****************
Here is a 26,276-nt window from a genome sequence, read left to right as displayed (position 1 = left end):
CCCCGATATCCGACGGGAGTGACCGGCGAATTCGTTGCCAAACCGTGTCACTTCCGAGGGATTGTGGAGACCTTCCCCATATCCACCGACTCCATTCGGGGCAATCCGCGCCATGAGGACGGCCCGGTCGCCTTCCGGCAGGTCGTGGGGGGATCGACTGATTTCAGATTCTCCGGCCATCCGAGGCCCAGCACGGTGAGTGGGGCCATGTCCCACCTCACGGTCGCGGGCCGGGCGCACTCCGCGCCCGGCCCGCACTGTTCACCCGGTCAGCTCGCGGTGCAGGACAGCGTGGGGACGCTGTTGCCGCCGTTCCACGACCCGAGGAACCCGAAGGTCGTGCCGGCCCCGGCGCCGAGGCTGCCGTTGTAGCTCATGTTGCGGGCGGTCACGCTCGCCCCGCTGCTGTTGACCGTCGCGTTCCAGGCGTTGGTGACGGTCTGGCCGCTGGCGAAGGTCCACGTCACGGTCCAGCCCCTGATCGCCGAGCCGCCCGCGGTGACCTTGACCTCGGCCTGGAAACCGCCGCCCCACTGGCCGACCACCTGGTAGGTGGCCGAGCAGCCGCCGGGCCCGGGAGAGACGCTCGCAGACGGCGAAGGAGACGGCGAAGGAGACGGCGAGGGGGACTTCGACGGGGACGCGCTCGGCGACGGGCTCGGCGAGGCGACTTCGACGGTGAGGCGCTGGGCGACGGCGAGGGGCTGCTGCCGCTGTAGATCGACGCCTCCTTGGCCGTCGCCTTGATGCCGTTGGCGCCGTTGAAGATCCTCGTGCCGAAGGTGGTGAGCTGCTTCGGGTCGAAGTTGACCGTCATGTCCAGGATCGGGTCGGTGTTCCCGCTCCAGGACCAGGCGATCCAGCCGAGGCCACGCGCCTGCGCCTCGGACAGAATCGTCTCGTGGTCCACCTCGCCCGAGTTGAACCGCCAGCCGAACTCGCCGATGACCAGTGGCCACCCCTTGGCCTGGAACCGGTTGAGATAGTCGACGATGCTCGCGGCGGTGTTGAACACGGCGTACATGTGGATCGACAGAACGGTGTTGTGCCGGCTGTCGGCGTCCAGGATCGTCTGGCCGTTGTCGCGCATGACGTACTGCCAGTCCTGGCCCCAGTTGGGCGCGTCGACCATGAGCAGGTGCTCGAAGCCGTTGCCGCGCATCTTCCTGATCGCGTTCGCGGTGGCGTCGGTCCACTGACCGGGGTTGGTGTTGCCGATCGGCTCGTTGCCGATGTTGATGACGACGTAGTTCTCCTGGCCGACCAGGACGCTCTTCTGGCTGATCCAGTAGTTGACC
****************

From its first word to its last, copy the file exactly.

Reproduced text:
Here is a 26,276-nt window from a genome sequence, read left to right as displayed (position 1 = left end):
CCCCGATATCCGACGGGAGTGACCGGCGAATTCGTTGCCAAACCGTGTCACTTCCGAGGGATTGTGGAGACCTTCCCCATATCCACCGACTCCATTCGGGGCAATCCGCGCCATGAGGACGGCCCGGTCGCCTTCCGGCAGGTCGTGGGGGGATCGACTGATTTCAGATTCTCCGGCCATCCGAGGCCCAGCACGGTGAGTGGGGCCATGTCCCACCTCACGGTCGCGGGCCGGGCGCACTCCGCGCCCGGCCCGCACTGTTCACCCGGTCAGCTCGCGGTGCAGGACAGCGTGGGGACGCTGTTGCCGCCGTTCCACGACCCGAGGAACCCGAAGGTCGTGCCGGCCCCGGCGCCGAGGCTGCCGTTGTAGCTCATGTTGCGGGCGGTCACGCTCGCCCCGCTGCTGTTGACCGTCGCGTTCCAGGCGTTGGTGACGGTCTGGCCGCTGGCGAAGGTCCACGTCACGGTCCAGCCCCTGATCGCCGAGCCGCCCGCGGTGACCTTGACCTCGGCCTGGAAACCGCCGCCCCACTGGCCGACCACCTGGTAGGTGGCCGAGCAGCCGCCGGGCCCGGGAGAGACGCTCGCAGACGGCGAAGGAGACGGCGAAGGAGACGGCGAGGGGGACTTCGACGGGGACGCGCTCGGCGACGGGCTCGGCGAGGCGACTTCGACGGTGAGGCGCTGGGCGACGGCGAGGGGCTGCTGCCGCTGTAGATCGACGCCTCCTTGGCCGTCGCCTTGATGCCGTTGGCGCCGTTGAAGATCCTCGTGCCGAAGGTGGTGAGCTGCTTCGGGTCGAAGTTGACCGTCATGTCCAGGATCGGGTCGGTGTTCCCGCTCCAGGACCAGGCGATCCAGCCGAGGCCACGCGCCTGCGCCTCGGACAGAATCGTCTCGTGGTCCACCTCGCCCGAGTTGAACCGCCAGCCGAACTCGCCGATGACCAGTGGCCACCCCTTGGCCTGGAACCGGTTGAGATAGTCGACGATGCTCGCGGCGGTGTTGAACACGGCGTACATGTGGATCGACAGAACGGTGTTGTGCCGGCTGTCGGCGTCCAGGATCGTCTGGCCGTTGTCGCGCATGACGTACTGCCAGTCCTGGCCCCAGTTGGGCGCGTCGACCATGAGCAGGTGCTCGAAGCCGTTGCCGCGCATCTTCCTGATCGCGTTCGCGGTGGCGTCGGTCCACTGACCGGGGTTGGTGTTGCCGATCGGCTCGTTGCCGATGTTGATGACGACGTAGTTCTCCTGGCCGACCAGGACGCTCTTCTGGCTGATCCAGTAGTTGACC